The manual notes that Quikindex is provided only for making other files compatible with programs written with Quickpro + Plus 2, and is not required for normal Quikpro operations. Quikform And Quiksort

Quikpro + Plus 2, and update of the previous version, consists of a new Program Generator, an upgrade module with Quikform and Quiksort, and a new user's manual. The update is $45, plus $2.50 shipping and handling, for those who have the original version.

Quikform is a Free Form Reporting option that lets you create letters and various custom forms and labels, and even print checks.

Quiksort provides high-speed sorting that lets you do alphabetic or numerical sorting and is included automatically in the programs you create.

Quikpro + Plus 2 also provide graphics for enhancing the display, relational reporting (lets your newly created report programs do record selection), merge data (lets you insert data from your files into the forms you design, such as for form letters), 130-column printing, accessing a record from any field, and specifying how many copies of a report to print.

Quikpro + Plus 2 is $149, plus $4.50 for shipping and handling, from ICR FutureSoft. A free Quickline newsletter is mailed to all registered owners; it contains tips on using the products, announcements of new products, and so on.

Quikpro + Plus 2 isn't for everybody; it is not much use for games or such. But it is highly useful in many areas of business (customer filing, library catalogs, quotations, marketing data, and so on), education (student records, tuition data, lab data, tenure records, and so on), and home and hobby uses (club rosters, property records, articles indexes, auto records, crop yields, investments, an so on). Datagraphics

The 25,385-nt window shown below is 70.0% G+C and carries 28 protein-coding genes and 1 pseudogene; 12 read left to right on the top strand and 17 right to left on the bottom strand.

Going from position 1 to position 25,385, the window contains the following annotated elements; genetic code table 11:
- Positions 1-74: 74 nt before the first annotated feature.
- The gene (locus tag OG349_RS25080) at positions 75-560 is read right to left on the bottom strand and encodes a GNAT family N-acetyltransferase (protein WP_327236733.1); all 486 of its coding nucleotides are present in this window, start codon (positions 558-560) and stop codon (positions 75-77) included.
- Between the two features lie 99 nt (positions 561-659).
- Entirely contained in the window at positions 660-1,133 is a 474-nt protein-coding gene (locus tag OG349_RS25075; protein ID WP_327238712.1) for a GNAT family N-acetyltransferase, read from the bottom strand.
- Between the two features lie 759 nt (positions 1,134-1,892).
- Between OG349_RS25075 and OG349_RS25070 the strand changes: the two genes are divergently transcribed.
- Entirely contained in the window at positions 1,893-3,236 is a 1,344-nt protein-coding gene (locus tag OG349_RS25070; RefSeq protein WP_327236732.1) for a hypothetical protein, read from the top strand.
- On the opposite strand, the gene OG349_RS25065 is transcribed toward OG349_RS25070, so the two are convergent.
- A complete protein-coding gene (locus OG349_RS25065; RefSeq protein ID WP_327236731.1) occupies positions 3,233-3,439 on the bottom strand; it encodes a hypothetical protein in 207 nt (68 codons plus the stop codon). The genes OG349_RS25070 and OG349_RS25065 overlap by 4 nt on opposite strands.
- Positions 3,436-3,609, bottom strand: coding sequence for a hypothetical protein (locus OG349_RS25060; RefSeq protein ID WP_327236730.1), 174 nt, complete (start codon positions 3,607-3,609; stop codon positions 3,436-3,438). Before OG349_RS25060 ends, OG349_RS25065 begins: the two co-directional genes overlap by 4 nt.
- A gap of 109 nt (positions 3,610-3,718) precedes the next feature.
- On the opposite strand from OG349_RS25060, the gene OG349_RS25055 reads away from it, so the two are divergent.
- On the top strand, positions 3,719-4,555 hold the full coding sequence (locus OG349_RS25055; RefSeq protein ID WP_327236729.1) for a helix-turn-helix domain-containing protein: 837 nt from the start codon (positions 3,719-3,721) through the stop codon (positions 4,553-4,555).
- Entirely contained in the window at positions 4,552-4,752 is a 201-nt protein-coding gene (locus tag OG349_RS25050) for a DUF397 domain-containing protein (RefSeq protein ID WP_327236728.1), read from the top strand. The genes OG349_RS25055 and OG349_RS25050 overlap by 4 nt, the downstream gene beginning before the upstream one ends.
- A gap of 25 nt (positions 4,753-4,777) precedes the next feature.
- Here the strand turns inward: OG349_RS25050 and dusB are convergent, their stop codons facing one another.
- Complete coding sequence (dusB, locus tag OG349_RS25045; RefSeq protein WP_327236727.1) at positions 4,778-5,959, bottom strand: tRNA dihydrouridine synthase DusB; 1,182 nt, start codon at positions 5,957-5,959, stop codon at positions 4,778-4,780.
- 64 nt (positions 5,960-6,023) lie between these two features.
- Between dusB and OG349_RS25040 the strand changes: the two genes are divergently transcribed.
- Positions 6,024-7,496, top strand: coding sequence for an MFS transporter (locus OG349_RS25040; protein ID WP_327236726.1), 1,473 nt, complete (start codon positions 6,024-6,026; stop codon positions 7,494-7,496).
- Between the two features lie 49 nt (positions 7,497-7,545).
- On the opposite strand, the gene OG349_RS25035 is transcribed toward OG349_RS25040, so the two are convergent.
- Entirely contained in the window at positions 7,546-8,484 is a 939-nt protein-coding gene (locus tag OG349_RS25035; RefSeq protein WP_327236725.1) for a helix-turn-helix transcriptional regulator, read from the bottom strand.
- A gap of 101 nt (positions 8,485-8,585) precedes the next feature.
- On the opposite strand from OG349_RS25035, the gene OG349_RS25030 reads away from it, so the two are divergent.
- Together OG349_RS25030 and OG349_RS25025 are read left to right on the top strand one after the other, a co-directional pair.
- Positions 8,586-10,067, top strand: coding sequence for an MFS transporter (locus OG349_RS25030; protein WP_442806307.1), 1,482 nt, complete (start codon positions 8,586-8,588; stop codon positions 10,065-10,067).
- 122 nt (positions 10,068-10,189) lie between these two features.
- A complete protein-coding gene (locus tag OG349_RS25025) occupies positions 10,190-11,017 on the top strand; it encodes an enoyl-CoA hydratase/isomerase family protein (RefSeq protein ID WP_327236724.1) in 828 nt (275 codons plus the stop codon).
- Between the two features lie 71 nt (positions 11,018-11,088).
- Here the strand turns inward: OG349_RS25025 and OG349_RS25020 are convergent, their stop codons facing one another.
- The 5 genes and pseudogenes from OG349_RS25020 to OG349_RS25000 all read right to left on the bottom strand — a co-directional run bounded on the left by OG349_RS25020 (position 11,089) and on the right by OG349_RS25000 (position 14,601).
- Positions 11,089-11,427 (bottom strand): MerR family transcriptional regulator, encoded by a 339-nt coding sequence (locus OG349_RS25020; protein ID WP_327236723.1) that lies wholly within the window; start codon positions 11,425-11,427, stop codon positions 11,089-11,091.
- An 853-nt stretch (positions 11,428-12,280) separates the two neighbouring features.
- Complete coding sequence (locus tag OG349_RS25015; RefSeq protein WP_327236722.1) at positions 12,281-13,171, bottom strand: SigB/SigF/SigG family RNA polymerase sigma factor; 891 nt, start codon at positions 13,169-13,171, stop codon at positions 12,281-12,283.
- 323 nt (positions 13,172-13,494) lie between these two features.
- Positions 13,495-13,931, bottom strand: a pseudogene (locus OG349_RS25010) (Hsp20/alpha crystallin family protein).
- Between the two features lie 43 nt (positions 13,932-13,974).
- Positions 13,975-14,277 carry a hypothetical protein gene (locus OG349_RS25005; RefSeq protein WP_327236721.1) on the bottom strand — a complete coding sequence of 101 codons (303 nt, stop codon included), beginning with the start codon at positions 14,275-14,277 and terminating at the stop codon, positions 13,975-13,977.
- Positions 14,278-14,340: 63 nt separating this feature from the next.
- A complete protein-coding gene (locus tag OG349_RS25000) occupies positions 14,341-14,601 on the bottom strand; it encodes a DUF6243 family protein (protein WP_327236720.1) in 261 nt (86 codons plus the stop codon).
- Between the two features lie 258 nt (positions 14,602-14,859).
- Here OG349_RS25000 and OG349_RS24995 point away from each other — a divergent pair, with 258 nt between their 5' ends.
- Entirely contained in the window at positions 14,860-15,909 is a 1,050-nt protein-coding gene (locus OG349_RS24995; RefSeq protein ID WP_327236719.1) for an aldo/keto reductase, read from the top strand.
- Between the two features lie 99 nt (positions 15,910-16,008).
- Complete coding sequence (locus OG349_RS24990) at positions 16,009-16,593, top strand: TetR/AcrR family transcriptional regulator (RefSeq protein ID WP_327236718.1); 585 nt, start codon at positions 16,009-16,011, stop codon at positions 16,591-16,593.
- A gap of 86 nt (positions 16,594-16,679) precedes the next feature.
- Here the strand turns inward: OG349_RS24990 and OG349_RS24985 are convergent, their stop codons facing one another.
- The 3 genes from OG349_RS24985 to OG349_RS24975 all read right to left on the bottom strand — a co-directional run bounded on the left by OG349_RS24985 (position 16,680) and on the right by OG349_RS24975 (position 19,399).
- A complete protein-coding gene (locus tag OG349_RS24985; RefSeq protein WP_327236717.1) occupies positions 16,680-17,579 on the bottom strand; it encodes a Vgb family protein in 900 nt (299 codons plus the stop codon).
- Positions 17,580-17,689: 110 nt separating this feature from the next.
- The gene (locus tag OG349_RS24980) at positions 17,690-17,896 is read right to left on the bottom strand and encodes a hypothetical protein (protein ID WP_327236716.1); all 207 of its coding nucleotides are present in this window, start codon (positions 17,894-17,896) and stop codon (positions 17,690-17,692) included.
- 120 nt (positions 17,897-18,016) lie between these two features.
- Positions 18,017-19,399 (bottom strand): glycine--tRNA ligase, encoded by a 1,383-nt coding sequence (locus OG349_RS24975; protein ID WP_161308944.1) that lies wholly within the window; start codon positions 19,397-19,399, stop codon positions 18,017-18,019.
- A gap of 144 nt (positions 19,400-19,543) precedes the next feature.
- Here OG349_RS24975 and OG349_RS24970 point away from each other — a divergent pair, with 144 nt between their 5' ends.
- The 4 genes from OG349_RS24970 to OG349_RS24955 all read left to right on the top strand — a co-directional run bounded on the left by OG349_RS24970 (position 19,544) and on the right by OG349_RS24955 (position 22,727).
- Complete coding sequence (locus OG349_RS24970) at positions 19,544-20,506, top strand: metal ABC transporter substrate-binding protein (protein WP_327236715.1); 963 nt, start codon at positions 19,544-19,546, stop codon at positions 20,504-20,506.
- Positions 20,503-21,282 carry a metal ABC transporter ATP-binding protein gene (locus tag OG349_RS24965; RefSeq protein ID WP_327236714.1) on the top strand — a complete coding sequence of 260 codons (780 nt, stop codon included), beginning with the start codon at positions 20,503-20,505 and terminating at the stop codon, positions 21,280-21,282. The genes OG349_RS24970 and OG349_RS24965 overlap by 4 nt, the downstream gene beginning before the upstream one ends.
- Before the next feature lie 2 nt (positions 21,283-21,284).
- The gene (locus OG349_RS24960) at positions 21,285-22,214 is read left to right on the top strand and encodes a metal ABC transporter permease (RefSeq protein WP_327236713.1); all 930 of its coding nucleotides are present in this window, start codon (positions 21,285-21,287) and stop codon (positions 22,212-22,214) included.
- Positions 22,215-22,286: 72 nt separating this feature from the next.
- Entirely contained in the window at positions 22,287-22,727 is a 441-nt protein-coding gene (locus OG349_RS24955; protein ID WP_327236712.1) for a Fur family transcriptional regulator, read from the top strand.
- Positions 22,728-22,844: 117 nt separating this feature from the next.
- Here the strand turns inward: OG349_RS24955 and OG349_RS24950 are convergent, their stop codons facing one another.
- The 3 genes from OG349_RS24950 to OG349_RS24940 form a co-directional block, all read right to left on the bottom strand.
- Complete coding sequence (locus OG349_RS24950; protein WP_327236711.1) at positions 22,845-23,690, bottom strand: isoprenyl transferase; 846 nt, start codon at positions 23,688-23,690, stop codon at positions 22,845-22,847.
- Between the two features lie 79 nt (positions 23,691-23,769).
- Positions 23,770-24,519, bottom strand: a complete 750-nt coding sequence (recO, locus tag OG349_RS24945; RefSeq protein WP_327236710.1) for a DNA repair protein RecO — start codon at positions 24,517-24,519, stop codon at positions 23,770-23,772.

If any reader has information on the Datagraphics Mini-Instruction Course, I would appreciate hearing about it. The course was mentioned in the December 1980 new products column (p. 172). The item said that "Volume I, Curves, is the first in a series of projects on graphics application programming techniques for the 16K Level II or 4K Level I TRS-80. $19.95."

The address: Datagraphics, Box 566, Union Station, Endicott, NY 13760. I wrote several times, asking for a review copy, but received no answer. Short Program 46: Power-Up Greeting

From Houston, TX, Bill Fronek sends a program (Listing 1) he calls Power-Up Greeting, and writes: "I think you will find the 'effects' kind of interesting. The program prints a short message on the screen. Lines 700-730 scroll the message up, off the screen, and line 740 repeats the program. Therefore, lines 700-740 can be deleted."

The original program has been narrowed to fit this column. If you delete lines 700-730, you also must remove the GOTO 700 in line 130.

Line 110 puts the display into double-width characters. Lines 200-680 create the letters of a message on the screen with what looks like spinning asterisks, but which are actually fast sequences of different characters that create the illusion of something spinning.

When 9999 is reached at the end of the DATA line, line 130 substitutes a blinking letter O for one of the asterisks in the message; the first FOR/NEXT loop controls how many times the O blinks, while the second two loops control the speed of the blinking. After 30 blinks, the program jumps to line 700, which, with lines 710-730, moves the message up 20 spaces, off the screen (with a slight pause at each space, controlled by the loop in line 720), and then line 740 cause the whole thing to repeat.

If you don't like the message, you can change it, but that is not so easy.

Review Grade: A